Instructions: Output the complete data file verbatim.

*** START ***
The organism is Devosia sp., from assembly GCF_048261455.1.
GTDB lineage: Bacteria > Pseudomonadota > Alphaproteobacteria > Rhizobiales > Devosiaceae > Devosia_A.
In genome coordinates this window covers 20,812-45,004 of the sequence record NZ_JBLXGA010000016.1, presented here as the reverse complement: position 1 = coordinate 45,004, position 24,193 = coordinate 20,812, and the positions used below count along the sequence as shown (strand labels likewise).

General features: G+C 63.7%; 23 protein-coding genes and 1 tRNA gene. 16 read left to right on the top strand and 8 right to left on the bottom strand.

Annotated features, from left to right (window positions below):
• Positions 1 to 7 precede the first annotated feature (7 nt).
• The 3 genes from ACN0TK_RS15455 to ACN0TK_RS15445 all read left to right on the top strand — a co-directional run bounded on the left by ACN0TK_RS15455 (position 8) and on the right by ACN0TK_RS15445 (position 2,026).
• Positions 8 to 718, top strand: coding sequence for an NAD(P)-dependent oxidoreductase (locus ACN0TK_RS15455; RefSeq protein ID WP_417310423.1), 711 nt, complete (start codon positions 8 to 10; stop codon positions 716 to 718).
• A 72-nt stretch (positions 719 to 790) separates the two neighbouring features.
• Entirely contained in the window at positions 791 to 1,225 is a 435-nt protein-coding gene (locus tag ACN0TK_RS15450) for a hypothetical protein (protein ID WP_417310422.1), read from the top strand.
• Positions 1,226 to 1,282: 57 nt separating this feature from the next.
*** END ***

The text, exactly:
The organism is Devosia sp., from assembly GCF_048261455.1.
GTDB lineage: Bacteria > Pseudomonadota > Alphaproteobacteria > Rhizobiales > Devosiaceae > Devosia_A.
In genome coordinates this window covers 20,812-45,004 of the sequence record NZ_JBLXGA010000016.1, presented here as the reverse complement: position 1 = coordinate 45,004, position 24,193 = coordinate 20,812, and the positions used below count along the sequence as shown (strand labels likewise).

General features: G+C 63.7%; 23 protein-coding genes and 1 tRNA gene. 16 read left to right on the top strand and 8 right to left on the bottom strand.

Annotated features, from left to right (window positions below):
• Positions 1 to 7 precede the first annotated feature (7 nt).
• The 3 genes from ACN0TK_RS15455 to ACN0TK_RS15445 all read left to right on the top strand — a co-directional run bounded on the left by ACN0TK_RS15455 (position 8) and on the right by ACN0TK_RS15445 (position 2,026).
• Positions 8 to 718, top strand: coding sequence for an NAD(P)-dependent oxidoreductase (locus ACN0TK_RS15455; RefSeq protein ID WP_417310423.1), 711 nt, complete (start codon positions 8 to 10; stop codon positions 716 to 718).
• A 72-nt stretch (positions 719 to 790) separates the two neighbouring features.
• Entirely contained in the window at positions 791 to 1,225 is a 435-nt protein-coding gene (locus tag ACN0TK_RS15450) for a hypothetical protein (protein ID WP_417310422.1), read from the top strand.
• Positions 1,226 to 1,282: 57 nt separating this feature from the next.